• Referrals. You can ask friends, family, and customers to refer participants in your focus group. Be upfront with them about the target market you're looking for and what the purpose of the focus group is. 
  • Events. Take advantage of events that your target audience is likely to attend. For example, if you're selling web design services to dentists, look for conferences, seminars, and other events for that group. You can either attend the event as a guest, sponsor it, or coordinate with the hosts. Events have the added benefit of having members of your target audience in the same location at the same time. There would be no need to coordinate schedules or worry about other logistics.
  • Post Ads. You can also post ads asking people to apply to your focus group. This will give you a broader pool of candidates to choose from. The challenge would be in ensuring that your selected participants really fall under your target market.

Although a focus group should be as diverse as possible, it’s important to make sure that every participant is part of your target market. For example, if your business is catering to stay-at-home parents in your city, choose participants from different parts of the city, belong to different age ranges, and have different backgrounds. This ensures that you’ll get a variety of perspectives during your discussion. 

Still, keep in mind that in diverse groups, individuals don't represent their age range, neighborhood, or culture. Don’t assume that every participant in your focus group is representative of an entire population.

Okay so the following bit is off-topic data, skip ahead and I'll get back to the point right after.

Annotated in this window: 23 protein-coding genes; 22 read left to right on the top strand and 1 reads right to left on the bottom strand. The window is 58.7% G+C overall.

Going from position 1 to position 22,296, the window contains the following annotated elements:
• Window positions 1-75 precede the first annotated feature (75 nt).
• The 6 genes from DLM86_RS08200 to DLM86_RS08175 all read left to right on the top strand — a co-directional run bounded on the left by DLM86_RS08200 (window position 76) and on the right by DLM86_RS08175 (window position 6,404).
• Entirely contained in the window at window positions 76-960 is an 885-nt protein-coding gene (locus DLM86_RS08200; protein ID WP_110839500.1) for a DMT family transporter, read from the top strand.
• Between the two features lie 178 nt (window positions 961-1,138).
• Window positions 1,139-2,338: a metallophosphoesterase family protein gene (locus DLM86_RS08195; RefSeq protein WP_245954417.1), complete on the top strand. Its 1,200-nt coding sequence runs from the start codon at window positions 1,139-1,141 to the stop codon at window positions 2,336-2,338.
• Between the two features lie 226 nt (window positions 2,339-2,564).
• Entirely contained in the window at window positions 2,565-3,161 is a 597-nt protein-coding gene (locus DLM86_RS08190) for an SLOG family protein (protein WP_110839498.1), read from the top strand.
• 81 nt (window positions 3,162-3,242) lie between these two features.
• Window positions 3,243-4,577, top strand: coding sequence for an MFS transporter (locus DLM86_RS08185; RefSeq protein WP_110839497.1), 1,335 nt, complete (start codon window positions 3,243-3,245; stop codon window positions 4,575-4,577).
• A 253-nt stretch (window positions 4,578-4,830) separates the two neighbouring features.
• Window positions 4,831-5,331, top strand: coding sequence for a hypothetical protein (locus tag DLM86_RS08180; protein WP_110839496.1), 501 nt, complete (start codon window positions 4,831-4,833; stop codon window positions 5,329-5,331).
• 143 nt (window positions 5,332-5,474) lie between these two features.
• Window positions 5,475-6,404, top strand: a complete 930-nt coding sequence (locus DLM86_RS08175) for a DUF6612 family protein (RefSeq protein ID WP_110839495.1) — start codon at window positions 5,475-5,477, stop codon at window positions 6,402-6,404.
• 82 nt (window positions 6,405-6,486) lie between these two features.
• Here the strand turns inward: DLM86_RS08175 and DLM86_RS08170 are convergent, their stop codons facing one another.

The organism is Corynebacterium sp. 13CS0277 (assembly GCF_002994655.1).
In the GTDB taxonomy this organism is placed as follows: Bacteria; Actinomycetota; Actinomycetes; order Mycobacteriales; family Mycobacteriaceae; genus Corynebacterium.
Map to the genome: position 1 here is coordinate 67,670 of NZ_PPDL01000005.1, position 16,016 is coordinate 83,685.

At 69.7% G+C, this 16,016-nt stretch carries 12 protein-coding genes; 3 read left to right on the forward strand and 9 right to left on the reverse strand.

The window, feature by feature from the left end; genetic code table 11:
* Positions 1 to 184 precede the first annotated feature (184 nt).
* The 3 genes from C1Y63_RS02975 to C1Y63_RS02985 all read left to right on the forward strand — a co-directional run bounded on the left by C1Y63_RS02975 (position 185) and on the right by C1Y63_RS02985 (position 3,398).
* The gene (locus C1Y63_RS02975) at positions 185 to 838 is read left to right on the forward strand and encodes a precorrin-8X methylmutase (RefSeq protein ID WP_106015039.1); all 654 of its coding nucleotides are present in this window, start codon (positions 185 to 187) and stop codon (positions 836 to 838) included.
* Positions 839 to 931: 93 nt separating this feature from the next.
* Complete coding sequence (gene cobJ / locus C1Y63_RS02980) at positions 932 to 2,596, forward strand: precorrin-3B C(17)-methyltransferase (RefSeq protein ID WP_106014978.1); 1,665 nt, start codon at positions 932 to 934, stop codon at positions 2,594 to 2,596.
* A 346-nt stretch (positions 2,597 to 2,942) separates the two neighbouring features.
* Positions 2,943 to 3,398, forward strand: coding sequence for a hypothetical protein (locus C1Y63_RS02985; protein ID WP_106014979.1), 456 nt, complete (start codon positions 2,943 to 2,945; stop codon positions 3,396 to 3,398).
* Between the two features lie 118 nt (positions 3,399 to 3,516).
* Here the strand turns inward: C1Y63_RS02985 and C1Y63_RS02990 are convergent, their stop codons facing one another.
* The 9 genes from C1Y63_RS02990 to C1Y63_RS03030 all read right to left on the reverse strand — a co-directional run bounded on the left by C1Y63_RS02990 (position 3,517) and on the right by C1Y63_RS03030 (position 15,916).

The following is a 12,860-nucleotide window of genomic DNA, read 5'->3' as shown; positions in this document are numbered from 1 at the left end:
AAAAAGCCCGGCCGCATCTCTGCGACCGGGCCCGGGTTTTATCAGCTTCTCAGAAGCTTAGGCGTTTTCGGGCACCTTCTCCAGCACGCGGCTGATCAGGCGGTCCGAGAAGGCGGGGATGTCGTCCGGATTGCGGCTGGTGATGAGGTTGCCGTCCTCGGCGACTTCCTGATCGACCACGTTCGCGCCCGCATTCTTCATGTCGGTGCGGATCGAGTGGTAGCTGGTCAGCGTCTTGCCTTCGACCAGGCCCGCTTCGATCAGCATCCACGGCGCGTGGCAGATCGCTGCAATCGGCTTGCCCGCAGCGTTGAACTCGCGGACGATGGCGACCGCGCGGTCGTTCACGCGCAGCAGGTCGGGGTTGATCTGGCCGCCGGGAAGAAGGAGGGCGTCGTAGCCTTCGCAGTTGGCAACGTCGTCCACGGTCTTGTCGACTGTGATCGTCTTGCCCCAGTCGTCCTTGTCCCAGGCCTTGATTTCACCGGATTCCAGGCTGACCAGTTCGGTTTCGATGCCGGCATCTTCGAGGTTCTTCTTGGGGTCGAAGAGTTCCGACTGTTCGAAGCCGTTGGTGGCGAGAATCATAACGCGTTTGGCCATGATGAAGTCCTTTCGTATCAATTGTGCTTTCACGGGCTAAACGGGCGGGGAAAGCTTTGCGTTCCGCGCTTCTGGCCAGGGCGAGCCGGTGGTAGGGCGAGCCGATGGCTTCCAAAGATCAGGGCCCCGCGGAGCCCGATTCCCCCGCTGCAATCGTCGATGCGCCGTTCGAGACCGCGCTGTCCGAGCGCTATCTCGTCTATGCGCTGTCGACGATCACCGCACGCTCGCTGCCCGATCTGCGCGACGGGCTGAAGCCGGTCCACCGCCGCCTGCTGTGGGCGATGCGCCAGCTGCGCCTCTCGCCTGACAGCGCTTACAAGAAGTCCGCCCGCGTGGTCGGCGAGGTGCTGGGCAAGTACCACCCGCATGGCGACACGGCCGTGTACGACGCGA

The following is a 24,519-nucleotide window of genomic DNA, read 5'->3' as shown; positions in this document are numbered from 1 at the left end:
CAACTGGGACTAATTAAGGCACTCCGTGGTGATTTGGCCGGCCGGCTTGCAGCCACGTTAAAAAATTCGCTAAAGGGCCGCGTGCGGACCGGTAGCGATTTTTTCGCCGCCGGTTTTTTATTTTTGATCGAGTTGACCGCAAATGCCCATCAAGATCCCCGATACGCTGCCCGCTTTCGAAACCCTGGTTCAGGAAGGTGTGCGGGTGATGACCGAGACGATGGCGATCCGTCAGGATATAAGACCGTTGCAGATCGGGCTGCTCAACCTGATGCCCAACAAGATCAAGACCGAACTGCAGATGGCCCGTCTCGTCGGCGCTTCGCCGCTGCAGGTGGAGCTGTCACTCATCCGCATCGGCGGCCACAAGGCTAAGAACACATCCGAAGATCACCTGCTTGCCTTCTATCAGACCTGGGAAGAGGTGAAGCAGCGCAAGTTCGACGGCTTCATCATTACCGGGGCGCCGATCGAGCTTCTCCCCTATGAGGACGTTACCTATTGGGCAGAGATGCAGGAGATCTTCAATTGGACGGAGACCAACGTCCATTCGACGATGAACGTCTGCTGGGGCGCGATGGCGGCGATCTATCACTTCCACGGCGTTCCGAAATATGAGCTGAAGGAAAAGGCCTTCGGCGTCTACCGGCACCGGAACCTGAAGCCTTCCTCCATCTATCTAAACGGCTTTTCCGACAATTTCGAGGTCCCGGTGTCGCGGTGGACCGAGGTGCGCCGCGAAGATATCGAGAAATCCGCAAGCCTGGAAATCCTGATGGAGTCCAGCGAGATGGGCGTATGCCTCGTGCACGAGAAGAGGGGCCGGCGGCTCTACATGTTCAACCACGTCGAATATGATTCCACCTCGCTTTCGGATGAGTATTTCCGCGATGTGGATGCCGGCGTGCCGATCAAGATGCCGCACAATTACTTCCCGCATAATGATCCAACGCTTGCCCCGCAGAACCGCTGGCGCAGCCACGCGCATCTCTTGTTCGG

2. Plan the Discussion

Apart from acquiring participants, you also need to plan for the discussion that will take place. Here’s what a fruitful focus group discussion looks like:

  • Starts with a good overview. It'll take your participants a few minutes to warm up. Use this time to welcome them to discussion, provide an overview of what the discussion is for, and set up some ground rules.
  • Has a clear progression.  A good focus group has a strong train of thought that doesn’t get derailed regardless of the input of the participants. While some participants might give unnecessarily exhaustive input, the discussion is always refocused to fulfill the focus group’s purpose. The usual approach is to start with a generic question and get more specific from there. 
  • Contains open questions. While multiple-choice questions are easier to understand, these are best left for surveys and other customer research methods that are farther down the road. Focus groups tend to work best in an exploratory fashion, so your questions should be exploratory as well. Let's say you're testing a new dating app. Instead of asking, "Would you be interested in using this dating app?" ask them, "How have you tried online dating in the past?" and follow up with "How did these methods work for you?" By asking these open questions, you can find additional opportunities and insight that you wouldn't have come up with if you had made assumptions about your participants' options.